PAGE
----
Monday, March 27, 2006
2006 AL West Preview
1. Oakland A's
Once upon a time, in my earlier days as a Giants fan, I hated the A's more than anything in the world. Just hated them. I would have rather listened to Wanda Sykes do standup for all eternity than pick the A's to finish first in a preview of this sort. In the "Bash Brother" days they had such a collection of hideous mullets and grotesque beards that they were just impossible to even look at, much less root for. Watching a guy like Ron Hassey lumber up the first base line was just amazingly brutal. It was bad enough that they beat up on the Giants in the '89 World Series (how the hell do you give up a home run to Walt freaking Weiss??!?!), but the fact that they were so consistently good burned my soul to no end. When a collection of Damon Mashores and Ariel Prietos conspired to bring them down in 1997-98, I took great pleasure.
However, the times they are a becomin' quite different. As the A's have become the symbol of low-budget success and managerial competence, my hatred has fizzled considerably, to the point where I pretty much root for Oakland over anybody except the Giants and Twins. I've done such a 180, in fact, that the A's are now my preseason World Series pick. They have the best five man rotation in baseball, a solid bullpen, and an improved lineup that could be stellar with a physically healthy Frank Thomas and a mentally healthy Milton Bradley. We should probably expect the usual first half swoon and second half blitzkrieg, so look for the A's to come out on top in the West after a two year layoff.
2. Los Angeles Angels of Anaheim (wild card)
Here's a quick lesson in mediaspeak for you. Whenever a talking head announcer like Tim McCarver describe's a team's offense as good at "scratching out runs" or manufacturing runs, its code for "that team's offense sucks". One of the things that drove me up the wall at the end of last year was all the praise being heaped on the Angels for their scrappy offense. They fought, they bunted, they got runners over, they weren't afraid to give up outs to get one run. This inevitably led to a discussion of the A's and their supposedly inferior "Moneyball" offense, culminating in an inane rant by McCarver during one especially uninsightful broadcast. The A's didn't bunt or steal bases, the mantra went, so they must be worse than the Halos because they don't know how to get runs in, right? One problem: the A's scored more runs than the Angels. 11 more, to be exact.
The Angel offense isn't bad necessarily, but there's one reason and one reason alone that their offense was middle of the pack in 2005: Vladimir Guerrero. They can bunt and slap the ball all over the yard, but in the end Darin Erstad, Orlando Cabrera, and Garret Anderson are still bad hitters. Their pitching is what won them the division last year, and it is what will keep them near the top in 2006. They have a killer bullpen, maybe the best in the majors, and they have five solid starters. They'll be right up there battling the A's until the last weekend of the season, and the offense will get better when their stud prospects in the minors start to show up on the major league diamond.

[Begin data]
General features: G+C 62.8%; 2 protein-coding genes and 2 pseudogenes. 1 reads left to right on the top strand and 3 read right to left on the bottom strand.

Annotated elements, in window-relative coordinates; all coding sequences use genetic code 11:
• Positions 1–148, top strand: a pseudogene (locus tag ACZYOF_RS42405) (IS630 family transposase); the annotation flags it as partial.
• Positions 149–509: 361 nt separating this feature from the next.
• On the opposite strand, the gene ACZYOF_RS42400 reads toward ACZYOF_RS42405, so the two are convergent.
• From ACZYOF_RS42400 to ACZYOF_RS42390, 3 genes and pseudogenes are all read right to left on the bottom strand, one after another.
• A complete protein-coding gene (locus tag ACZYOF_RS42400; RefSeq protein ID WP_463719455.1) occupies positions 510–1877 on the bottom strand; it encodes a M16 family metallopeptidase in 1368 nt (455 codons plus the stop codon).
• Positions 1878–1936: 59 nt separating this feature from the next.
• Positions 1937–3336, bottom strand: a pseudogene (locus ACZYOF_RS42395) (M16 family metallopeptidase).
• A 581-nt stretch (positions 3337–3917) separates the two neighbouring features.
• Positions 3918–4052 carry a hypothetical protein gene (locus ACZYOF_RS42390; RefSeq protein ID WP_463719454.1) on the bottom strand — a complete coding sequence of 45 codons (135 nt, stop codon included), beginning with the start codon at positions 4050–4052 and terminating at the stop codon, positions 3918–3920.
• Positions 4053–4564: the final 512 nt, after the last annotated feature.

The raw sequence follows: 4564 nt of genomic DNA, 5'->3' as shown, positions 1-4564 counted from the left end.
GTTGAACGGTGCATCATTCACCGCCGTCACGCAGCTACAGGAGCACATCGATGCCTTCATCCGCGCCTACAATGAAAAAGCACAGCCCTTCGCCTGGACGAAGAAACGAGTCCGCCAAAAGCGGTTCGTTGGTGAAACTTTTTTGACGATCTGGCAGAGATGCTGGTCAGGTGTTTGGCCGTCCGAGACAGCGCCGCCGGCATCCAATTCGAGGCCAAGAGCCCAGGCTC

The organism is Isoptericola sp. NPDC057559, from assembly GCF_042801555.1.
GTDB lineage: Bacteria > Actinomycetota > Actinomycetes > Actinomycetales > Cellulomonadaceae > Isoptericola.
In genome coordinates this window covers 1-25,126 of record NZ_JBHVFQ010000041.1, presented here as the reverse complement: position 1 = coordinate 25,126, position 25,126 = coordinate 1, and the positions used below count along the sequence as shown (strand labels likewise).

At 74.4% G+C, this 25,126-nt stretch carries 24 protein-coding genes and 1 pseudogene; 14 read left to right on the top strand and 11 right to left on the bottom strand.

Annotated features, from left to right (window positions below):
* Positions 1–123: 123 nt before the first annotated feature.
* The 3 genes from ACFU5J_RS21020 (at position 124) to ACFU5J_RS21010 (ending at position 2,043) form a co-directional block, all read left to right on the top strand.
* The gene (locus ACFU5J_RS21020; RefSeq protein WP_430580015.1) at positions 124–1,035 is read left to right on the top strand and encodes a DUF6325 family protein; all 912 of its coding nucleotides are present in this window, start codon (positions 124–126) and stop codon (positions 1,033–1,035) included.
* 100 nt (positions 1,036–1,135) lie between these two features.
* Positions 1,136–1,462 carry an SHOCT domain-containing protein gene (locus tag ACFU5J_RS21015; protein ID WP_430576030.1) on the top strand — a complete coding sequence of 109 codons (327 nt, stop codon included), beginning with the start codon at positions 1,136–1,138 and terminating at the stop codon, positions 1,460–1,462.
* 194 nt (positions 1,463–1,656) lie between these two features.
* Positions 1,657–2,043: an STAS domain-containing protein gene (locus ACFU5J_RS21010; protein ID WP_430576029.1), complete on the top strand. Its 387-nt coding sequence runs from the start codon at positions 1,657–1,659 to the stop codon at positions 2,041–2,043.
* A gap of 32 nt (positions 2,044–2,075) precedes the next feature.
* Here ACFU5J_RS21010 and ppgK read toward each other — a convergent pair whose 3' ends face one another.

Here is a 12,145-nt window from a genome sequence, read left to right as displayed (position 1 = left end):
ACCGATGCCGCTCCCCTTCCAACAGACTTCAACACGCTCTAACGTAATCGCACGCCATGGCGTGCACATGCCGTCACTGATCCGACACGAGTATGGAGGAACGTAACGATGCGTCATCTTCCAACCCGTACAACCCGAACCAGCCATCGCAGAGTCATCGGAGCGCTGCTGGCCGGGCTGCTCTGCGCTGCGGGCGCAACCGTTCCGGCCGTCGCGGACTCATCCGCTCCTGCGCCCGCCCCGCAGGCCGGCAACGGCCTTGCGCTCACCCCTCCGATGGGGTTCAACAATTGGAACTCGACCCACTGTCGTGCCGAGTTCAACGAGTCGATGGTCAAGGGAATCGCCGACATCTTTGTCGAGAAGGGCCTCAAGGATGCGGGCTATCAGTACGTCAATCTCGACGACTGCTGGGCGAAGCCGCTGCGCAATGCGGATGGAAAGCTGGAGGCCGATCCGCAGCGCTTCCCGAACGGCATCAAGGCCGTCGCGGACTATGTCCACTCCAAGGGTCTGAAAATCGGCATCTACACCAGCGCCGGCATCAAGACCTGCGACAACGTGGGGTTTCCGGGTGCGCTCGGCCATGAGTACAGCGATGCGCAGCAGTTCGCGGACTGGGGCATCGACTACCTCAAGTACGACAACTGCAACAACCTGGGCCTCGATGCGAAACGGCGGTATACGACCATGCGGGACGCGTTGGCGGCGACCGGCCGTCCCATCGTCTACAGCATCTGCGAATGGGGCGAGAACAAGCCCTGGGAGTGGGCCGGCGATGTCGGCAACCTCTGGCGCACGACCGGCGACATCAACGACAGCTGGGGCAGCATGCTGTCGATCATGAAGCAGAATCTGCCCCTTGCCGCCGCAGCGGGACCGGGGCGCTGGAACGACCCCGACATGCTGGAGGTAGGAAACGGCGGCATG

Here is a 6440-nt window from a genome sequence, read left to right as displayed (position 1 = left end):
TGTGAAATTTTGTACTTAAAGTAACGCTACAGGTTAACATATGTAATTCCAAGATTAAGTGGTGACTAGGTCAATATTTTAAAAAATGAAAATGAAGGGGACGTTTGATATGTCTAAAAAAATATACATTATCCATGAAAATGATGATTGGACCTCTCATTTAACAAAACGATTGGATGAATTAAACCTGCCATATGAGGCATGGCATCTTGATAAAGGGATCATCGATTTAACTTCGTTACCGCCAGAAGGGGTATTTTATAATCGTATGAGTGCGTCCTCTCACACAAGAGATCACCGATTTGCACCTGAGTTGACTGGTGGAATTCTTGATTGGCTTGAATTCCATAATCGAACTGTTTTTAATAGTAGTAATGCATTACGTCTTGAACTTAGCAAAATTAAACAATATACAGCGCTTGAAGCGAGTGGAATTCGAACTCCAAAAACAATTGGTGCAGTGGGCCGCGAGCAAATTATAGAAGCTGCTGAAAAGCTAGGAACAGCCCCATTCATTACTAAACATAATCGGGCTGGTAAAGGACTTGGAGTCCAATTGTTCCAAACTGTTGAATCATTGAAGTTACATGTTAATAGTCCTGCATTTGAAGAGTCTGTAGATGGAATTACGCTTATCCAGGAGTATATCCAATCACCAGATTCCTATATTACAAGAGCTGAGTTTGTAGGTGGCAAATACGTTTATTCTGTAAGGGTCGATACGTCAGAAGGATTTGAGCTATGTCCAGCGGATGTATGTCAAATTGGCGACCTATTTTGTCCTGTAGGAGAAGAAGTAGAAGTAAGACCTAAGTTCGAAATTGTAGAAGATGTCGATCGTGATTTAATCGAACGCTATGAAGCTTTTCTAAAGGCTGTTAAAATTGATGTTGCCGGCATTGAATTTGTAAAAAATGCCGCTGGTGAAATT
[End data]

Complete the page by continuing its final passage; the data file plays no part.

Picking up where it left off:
3. Texas Rangers
This winter I read a book called Seasons In Hell by Mike Shropshire, a sportswriter who was assigned to cover the Texas Rangers in 1973, a year they lost 105 games. The team was so boring and unwatchable that Shropshire would usually mosey on over to the mini-bar in the press box in the early innings and get nicely sloshed for the rest of the game, and then get even more wasted with the players in the hotel bar afterwards. It's basically 200 pages of this. Needless to say, it's a great book.
Thanks to Ameriquest Field, the Rangers these days will never be unwatchable, because all hitters have to do in that ballpark is hit the ball in the air and it has a 90% chance of going out. Because of this, Ranger hitters are perpetually overrated. They hit .278/.341/.509 at home in 2005, but .258/.318/.430 on the road. No hitter exemplified this extreme split than Alfonso Soriano, who was Joe Dimaggio at home (.315/.355/.656), but Joe McEwing on the road (.224/.265/.374). These kinds of statistical shenanigans make it hard to figure out which players are truly great and which are overrated. Are hitters like Kevin Mench just creation of the park? Was Chan Ho Park really as bad as his numbers attested?
It's hard to tell, but in the middle of summer, those 11-10 games can equate to a lot of fun, but not a lot of winning. Unfortunately, the Rangers will once again be relegated to being the one-trick sideshow of the AL West. I like the improvements they made to the pitching staff, and the Soriano/Wilkerson deal was a heist of epic proportions, but they stink so bad on the road it's hard to believe they'll challenge the A's or Angels. A run at 85 wins seems to be the upside here.
4. Seattle Mariners
In the 1980's there was a band called The Church, a group who had one big hit before fading away like so many Right Said Freds and Naked Eyes. That one hit was a song called "Under the Milky Way", a brilliant, haunting piece, and one of the best things to come out of the '80's. Everything else that The Church did is pretty much sordid crap, but the pure beauty of that one song makes them worth mentioning, and perhaps worth buying a greatest hits album.
The '06 Mariners are kind of like this. They have two guys, Felix Hernandez and Ichiro, who are worth the price of admission. Everything else here is just unwatchable. Ichiro slaps singles and creates mayhem on the bases, only to get stranded when Adrian Beltre wails away at a slider five feet off the plate. King Felix throws an 8-inning beauty, only to lose the win because of a crappy offense that can't plate runs for him. The Mariners will be like this all year, continuing to periodically dazzle their fans with their two stars while simulaneously fading away in the AL West.